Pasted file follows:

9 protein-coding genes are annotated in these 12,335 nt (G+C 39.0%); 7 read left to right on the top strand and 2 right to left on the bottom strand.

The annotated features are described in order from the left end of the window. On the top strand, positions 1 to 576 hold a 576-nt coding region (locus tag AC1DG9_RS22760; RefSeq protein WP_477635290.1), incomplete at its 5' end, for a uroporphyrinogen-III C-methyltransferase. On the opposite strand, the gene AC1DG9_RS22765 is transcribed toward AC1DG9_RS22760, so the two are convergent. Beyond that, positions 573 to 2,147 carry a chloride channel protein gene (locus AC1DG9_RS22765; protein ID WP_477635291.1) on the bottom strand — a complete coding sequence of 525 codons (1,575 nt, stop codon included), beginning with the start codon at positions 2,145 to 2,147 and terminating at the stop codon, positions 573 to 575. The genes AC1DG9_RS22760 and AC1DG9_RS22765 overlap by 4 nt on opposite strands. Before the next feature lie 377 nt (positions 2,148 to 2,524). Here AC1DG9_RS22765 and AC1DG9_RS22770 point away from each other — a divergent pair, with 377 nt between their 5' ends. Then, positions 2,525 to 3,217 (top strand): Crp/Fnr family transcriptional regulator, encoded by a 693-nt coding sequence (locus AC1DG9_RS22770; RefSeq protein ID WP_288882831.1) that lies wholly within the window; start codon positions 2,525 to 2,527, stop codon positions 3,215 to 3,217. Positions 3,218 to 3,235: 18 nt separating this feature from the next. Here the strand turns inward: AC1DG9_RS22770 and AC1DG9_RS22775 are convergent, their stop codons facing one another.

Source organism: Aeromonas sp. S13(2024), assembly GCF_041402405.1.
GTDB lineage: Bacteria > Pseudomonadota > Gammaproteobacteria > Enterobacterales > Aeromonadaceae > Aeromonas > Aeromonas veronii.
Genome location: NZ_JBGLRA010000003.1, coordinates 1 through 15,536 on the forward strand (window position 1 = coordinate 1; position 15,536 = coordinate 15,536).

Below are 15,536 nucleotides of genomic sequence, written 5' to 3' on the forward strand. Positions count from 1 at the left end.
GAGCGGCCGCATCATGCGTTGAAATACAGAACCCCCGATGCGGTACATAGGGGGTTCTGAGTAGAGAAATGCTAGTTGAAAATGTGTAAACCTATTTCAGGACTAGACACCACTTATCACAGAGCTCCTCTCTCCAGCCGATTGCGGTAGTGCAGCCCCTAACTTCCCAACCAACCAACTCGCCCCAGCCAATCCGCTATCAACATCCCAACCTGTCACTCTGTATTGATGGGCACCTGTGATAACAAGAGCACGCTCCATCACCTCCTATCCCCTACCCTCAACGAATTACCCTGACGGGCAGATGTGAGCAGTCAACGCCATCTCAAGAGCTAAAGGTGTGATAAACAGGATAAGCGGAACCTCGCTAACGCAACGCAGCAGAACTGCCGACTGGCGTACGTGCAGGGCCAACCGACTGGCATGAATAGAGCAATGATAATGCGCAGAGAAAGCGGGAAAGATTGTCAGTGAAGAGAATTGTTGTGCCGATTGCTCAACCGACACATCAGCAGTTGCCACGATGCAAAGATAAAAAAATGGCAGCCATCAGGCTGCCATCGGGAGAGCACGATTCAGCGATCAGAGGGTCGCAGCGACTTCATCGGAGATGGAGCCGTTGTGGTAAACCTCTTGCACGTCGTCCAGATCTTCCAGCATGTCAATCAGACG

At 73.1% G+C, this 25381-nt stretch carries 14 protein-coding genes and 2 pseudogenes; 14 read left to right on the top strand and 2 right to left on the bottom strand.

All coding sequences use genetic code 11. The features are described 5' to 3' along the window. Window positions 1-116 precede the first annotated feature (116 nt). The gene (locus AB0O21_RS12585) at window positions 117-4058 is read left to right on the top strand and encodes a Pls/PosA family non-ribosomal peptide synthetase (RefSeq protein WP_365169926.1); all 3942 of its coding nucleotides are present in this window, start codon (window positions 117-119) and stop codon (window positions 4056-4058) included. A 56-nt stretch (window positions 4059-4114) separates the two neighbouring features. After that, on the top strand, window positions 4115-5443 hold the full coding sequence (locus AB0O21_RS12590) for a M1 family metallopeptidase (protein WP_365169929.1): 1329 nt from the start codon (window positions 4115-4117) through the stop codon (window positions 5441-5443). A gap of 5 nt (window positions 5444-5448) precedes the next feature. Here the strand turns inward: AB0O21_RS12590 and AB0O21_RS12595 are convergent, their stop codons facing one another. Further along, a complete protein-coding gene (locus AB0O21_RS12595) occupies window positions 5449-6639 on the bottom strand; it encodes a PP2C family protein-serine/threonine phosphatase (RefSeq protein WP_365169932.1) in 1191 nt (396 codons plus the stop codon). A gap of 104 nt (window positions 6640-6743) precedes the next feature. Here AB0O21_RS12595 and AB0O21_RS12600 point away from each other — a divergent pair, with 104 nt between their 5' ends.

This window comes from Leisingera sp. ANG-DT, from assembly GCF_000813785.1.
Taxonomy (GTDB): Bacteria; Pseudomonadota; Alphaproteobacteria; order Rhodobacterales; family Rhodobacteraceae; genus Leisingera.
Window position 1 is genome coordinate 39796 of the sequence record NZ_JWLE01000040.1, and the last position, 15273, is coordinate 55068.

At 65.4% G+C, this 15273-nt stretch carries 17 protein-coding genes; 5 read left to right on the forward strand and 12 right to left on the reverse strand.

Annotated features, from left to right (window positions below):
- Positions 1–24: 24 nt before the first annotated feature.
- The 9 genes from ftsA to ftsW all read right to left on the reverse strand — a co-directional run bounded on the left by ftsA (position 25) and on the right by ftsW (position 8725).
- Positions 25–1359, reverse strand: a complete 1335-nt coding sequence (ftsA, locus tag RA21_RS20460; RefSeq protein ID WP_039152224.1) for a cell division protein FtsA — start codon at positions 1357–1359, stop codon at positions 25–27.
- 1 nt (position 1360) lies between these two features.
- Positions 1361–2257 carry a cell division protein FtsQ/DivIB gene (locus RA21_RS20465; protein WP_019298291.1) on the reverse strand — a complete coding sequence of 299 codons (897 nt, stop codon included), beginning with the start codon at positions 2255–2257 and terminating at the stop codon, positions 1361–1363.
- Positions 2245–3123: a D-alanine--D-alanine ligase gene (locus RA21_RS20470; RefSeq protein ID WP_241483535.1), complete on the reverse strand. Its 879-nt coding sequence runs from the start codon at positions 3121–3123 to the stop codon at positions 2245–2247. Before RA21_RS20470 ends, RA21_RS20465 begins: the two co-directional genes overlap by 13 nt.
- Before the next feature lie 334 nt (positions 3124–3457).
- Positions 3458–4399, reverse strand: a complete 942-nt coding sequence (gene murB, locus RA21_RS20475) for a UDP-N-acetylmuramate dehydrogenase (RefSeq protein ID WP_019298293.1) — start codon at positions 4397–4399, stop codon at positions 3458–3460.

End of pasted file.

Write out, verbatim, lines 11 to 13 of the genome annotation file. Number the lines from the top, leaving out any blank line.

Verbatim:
Taxonomy (GTDB): Bacteria; Pseudomonadota; Alphaproteobacteria; order Rhodobacterales; family Rhodobacteraceae; genus Leisingera.
Window position 1 is genome coordinate 39796 of the sequence record NZ_JWLE01000040.1, and the last position, 15273, is coordinate 55068.

At 65.4% G+C, this 15273-nt stretch carries 17 protein-coding genes; 5 read left to right on the forward strand and 12 right to left on the reverse strand.